When Bad Sales Happen to Good People

When Bad Sales Happen to Good People

Written By Jeffrey Gitomer
@GITOMER

KING OF SALES, The author of thirteen best-selling books including The Sales Bible, The Little Red Book of Selling, and The Little Gold Book of Yes! Attitude. His real-world ideas and content are also available as online courses at www.GitomerLearningAcademy.com.

There’s good and bad in all professions. Sales is no exception. Surveys show the only thing lower than a salesman in the minds of many Americans is a politician.

I got a call from a guy who said he went to a car dealer with cash wanting a new car. The salesman was so bad he left without purchasing, still hasn’t purchased, and has told 2550 people how bad the experience was. Unfortunately this is far from an isolated experience. There are thousands of examples of poor salesmanship. But it isn’t you, is it?

Every business owner and sales pro reading this will swear, “It can’t happen here.” And they are dead wrong. Salespeople get cocky, think they know it all, think the customer is stupid or unwise to their tactics, treat everyone in the same manner, and end up losing the sale.

They fail to focus on the fundamental elements to position the customer or prospect for the buy.

Relax, you don’t always have to sell it if you do it right,
ninety five percent of the time the customer will buy it!

Here are ten common mistakes made by knowitall salespeople (who actually know little or nothing):

  1. Prejudge the prospect Either by looks, dress or speech they have made up their mind what type of person this is, and whether they will buy, or have money.
  2. Poor prospect qualification Failure to ask the right questions about what the prospect wants or needs before the selling process begins.
  3. Not listening Concentrating on a selling angle instead of trying to understand how the prospect wants (needs) to buy.
  4. Condescending Acting or talking above (or talking down to) the prospect. Making the buyer feel unequal in the selling/buying process. Lack of respect.
  5. Pressure to buy today If you have to resort to those tactics, it’s because you are afraid of the customer finding a better deal elsewhere. Also indicates a “no relationship” attitude.
  6. Not addressing needs If you listen to the prospect, he or she will tell you exactly what they want or need. Sell back something that addresses those needs and the prospect will buy it. Don’t sell in terms of you, sell in terms of the prospect.
  7. Telegraphing closes and hard selling “If I can get you this price, will you buy it today?” is a repulsive sales line reserved for salespeople in need of training, or salespeople who like losing sales. When you close, don’t make it obvious.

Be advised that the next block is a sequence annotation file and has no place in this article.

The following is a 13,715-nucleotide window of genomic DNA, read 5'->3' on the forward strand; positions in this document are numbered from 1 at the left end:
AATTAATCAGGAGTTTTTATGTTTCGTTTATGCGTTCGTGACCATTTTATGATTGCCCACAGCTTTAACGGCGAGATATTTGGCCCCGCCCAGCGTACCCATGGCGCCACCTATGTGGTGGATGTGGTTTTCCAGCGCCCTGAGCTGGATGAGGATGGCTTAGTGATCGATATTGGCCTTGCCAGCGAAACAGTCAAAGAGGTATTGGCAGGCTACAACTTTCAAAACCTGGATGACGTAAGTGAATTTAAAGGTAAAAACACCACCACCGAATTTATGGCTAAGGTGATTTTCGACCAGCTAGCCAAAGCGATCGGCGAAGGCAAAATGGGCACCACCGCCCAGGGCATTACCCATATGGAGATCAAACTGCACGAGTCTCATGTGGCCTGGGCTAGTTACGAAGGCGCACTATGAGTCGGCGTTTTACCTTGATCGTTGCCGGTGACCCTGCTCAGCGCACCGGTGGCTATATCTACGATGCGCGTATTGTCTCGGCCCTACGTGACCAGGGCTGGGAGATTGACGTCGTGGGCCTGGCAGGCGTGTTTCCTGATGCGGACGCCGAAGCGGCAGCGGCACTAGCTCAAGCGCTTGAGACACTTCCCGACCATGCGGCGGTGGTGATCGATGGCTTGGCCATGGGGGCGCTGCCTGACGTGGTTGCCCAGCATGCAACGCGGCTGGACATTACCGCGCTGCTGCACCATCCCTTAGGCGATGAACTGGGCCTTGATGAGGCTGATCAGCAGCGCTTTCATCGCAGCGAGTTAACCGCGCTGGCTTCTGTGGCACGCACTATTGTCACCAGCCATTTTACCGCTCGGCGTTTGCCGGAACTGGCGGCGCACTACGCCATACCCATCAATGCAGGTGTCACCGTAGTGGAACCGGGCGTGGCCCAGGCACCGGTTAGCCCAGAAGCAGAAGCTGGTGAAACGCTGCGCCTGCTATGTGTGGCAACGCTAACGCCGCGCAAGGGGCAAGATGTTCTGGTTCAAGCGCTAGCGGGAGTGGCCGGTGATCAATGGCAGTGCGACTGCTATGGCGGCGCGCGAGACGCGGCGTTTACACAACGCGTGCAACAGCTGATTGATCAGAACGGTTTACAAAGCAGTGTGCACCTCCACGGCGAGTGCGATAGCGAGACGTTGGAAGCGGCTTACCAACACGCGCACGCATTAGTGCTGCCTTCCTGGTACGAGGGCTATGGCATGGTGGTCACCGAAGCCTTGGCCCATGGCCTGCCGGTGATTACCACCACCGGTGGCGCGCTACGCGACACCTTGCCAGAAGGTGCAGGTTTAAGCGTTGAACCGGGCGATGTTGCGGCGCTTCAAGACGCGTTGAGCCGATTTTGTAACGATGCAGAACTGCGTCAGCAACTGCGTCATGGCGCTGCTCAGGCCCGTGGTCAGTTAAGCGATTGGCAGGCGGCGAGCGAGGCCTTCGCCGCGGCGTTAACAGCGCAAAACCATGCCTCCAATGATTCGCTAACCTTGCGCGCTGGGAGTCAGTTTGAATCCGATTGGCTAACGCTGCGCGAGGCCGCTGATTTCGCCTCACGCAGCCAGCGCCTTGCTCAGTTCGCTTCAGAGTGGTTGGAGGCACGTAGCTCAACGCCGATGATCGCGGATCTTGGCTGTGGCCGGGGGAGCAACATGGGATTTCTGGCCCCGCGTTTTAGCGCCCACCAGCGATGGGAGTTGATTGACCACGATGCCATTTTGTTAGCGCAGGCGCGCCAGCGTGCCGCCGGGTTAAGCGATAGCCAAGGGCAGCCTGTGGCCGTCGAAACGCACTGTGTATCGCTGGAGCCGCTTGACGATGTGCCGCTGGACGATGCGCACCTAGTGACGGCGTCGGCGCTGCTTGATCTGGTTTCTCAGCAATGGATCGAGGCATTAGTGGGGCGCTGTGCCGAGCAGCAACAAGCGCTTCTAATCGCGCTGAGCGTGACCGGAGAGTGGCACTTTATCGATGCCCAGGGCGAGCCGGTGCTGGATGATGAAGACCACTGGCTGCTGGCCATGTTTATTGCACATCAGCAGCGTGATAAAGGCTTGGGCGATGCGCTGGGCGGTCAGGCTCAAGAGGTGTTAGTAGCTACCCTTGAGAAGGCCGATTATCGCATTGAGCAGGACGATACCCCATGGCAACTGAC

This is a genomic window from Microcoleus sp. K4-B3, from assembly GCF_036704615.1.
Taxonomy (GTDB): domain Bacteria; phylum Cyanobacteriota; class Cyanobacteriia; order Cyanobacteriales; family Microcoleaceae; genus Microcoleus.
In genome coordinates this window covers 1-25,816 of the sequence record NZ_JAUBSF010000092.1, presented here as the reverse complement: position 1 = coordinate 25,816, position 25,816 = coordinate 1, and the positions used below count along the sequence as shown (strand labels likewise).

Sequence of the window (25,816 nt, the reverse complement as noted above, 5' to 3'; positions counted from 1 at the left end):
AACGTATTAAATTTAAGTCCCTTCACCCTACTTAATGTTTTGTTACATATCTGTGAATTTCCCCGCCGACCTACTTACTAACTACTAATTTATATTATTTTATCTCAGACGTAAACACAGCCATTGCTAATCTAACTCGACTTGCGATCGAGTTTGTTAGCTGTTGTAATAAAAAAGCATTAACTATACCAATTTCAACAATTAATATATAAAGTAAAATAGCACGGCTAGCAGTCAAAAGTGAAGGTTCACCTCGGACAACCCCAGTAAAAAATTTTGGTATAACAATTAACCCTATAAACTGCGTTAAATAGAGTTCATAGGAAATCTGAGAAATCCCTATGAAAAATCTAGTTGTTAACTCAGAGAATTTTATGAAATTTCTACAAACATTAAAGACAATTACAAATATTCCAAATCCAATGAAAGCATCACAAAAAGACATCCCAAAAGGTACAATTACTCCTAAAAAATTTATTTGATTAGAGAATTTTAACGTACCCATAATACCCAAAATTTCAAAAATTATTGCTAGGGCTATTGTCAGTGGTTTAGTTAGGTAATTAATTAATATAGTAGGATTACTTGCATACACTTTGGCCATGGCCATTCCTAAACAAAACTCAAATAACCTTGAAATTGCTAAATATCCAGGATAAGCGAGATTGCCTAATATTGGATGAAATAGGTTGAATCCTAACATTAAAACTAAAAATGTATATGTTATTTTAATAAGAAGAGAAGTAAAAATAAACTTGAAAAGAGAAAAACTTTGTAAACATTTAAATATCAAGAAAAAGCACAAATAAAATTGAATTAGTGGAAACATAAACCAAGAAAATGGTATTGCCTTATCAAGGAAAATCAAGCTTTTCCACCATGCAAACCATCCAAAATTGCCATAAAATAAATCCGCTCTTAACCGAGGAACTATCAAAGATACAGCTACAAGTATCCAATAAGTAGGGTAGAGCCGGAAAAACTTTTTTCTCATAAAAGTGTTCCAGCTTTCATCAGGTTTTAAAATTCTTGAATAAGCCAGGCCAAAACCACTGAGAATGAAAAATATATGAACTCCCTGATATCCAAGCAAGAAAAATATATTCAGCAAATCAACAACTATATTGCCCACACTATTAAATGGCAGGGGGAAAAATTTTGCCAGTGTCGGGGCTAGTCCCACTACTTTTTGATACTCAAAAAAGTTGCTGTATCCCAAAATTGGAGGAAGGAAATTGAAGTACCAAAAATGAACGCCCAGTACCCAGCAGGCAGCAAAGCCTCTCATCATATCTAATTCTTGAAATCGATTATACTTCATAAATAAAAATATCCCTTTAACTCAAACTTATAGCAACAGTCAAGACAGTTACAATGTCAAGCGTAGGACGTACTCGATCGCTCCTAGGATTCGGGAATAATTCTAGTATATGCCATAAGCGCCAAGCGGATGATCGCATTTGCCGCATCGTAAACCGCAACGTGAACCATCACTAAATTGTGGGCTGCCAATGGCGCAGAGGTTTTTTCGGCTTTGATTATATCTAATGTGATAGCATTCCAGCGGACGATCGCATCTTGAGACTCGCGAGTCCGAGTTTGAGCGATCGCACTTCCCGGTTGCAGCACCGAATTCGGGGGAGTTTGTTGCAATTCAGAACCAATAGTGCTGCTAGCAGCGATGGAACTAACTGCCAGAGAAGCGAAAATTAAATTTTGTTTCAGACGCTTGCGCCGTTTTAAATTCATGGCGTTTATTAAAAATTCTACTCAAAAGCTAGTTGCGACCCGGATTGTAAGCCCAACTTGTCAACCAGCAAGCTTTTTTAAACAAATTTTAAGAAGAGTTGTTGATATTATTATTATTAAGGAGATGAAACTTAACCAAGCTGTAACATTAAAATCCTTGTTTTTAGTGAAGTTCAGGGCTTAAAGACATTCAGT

8. Making the buyer doubt your intentions If you change from friendly to pressure at the end of the presentation, or change terms or prices, the buyer loses confidence and you lose the sale.
  9. Lack of sincerity Sincerity is the key, if you can fake that you’ve got it made, is an old sales adage. It’s half true. Sincerity is the key to building trust and establishing a relationship with a prospect who will become a customer if you are successful at conveying the feeling.
  10. Poor attitude I’m doing you a favor by selling you. Don’t ask me to go out of my way, because I won’t.

Here is an easy self test to determine if you are losing customers:

Can you answer ‘yes’ to these…

  • Do I know my prospects needs before I begin the selling process?
  • Am I addressing the needs of the prospect during the sale?
  • Do I look at the prospect when they are talking?
  • Do I take notes and ask questions to determine my understanding?
  • Would I buy from me if I was the customer?
  • Am I sincere?
  • Will this customer bring another back for the same treatment?

I hope you can answer ‘no’ to these…

  • Do I use (high) pressure tactics to get the customer to buy today?
  • Do I have to resort to telling the customer about some sales contest or sob story to try to elicit the sale?
  • Do I use antiquated sales tactics and think my prospect is too stupid to know?
  • Do buyers doubt my intentions?
  • Are contracts being cancelled after the prospect goes home and thinks about it?

Whenever you’re frustrated or mad at a salesperson, please don’t be too hard on him or her. Usually in situations when poor salesmanship is at fault the blame goes to the person who trained them.

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